IIR: Gamification is shaping our interactions with everyday experiences, from education to retail. How has gamification affected you?

Barry: In those instances when I do something that makes my wife especially happy, I always joke, "do I get extra points for that?" While I'm (sort of) joking here, gamification can incentivize almost anything. I use gamification to drive innovation and creativity with my teams and to engage current and potential customers. When there's a million things people would rather do than yet another to-do, gamification -- if done right -- can pull focus onto what needs to be done. Gamification takes understanding your customers; how they process and use what you offer.  In a noisy world where everything competes for time and attention, gamification can motivate people to engage and participate. Consider it motivation, not gaming the system.

IIR: Brands want their products to be special -- to mean something important -- to their customers. How do you make your product special?

Barry: Products, brands and companies become important and special to customers when their offer becomes truly integrated into their personal processes, as we discussed earlier. In essence, things become important or special when they either directly do something essential for customers, or facilitate customers in doing something essential. One of the most critical tasks is to understand what your customer considers essential. Again, in our noisy world, what's important is contextual. Your car may be absolutely important one moment, your smart phone another, and a beautiful piece of jewelry another. And sometimes, it's simply a great dining experience.

It's a very specific process, and is the core of what I'll cover at FUSE 2015's onsite interactive workshop "Become Essential: Integrate Your Brand and Products Into Customers' Lives, Not Just Lifestyles.”

In the workshop, brand strategists and designers will learn how to help ensure their products and brands become essential to their customer's lives. The attendees will receive tools and practice in the specific approaches to becoming essential to their customers.

IIR: We live in an always-on "now," where the priorities of this moment seem to be everything. What does this emphasis on immediacy mean to marketing and design?

Barry: Everything is competing for your current and prospective customers' money and attention -- from competitors you know to cross-industry entries, startups, apps, games, social media post, "news" articles, texts, endless emails and to-do's at home and work. When there is so much action and distraction, getting and keeping customer and prospect attention is almost impossible.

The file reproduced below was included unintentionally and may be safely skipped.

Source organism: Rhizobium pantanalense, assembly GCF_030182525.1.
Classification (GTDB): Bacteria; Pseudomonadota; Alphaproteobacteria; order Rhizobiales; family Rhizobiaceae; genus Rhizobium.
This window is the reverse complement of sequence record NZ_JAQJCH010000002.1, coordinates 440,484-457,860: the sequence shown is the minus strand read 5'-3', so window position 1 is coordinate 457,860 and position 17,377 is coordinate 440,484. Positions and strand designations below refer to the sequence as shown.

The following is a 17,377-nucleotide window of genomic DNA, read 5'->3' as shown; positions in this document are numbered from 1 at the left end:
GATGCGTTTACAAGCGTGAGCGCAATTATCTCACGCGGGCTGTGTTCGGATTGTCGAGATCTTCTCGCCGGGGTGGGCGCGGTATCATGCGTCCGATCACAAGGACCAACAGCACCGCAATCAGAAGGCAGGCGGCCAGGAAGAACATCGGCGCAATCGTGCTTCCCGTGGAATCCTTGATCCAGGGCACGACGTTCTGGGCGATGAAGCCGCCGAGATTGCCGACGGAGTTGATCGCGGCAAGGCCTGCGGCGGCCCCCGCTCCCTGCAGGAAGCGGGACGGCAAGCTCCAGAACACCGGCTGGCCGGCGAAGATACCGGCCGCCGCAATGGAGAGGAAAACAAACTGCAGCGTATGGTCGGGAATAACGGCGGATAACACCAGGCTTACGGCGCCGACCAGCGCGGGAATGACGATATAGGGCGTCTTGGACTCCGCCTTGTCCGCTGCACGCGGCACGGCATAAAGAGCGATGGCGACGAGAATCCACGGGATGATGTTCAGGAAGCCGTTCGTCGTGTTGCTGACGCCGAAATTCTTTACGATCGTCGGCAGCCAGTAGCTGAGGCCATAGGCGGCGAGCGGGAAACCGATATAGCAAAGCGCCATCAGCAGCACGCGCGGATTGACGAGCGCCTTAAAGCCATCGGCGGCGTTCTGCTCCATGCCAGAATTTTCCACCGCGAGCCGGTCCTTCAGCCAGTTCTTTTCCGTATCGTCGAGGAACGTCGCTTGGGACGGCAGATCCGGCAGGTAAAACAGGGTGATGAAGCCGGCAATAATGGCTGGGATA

Again, everything today is based on context -- what time it is, where you are, what you want to accomplish, and so on. One of the great things about mobile and other emerging technologies is the ability to serve your customers at the right time and place. The key in dealing with our noisy, always on, in the moment world is to understand it, embrace it and leverage the tech tools we now have.  The key: You don't need to be in every moment -- just in the right ones.

IIR: How have you used Design Thinking to solve a problem?

Barry: Design thinking is vital to my work. It's been incorporated into virtually every product, service, business plan and major problem solving project on which I've worked over my career. One of the best things about design thinking is it's focused on buyers' needs and wants, rather than simply what your products do.

But an issue we need to address in 2015 is the rise of demanding unsafe speeds in the process. I often see design thinking's initial stages rushed, or even glossed over. When that happens, the process can lead you astray. Preventing those kinds of disasters requires some educating management by the designer. It's imperative management understands that the rewards of properly-paced design thinking can lead to the right answers -- creatively, technically, and realistically.

IIR: Each brand is a story and must be approached as a narrative. What makes a successful brand story?

Barry: Think of narratives as short movies. They are visual, have a beginning, middle, and (hopefully) instead of an end, a future. Like movies they can and should combine drama, comedy, suspense, thrills, heartwarming, heart breaking, and most of all, redemption. Depth of story creates mythology, even legend, and if maintained can last indefinitely. Great narratives become integral to your products, brand and company. Apple, Steve Jobs, Steve Wozniak and the garage they started out in are as inseparable from today's iPhones and MacBook Airs as they were from the Apple II. Your narrative must paint your story as relatable, inspirational, and if appropriate, aspirational. It should motivate connection and action with customers, in context with the parts of their lives your story touches.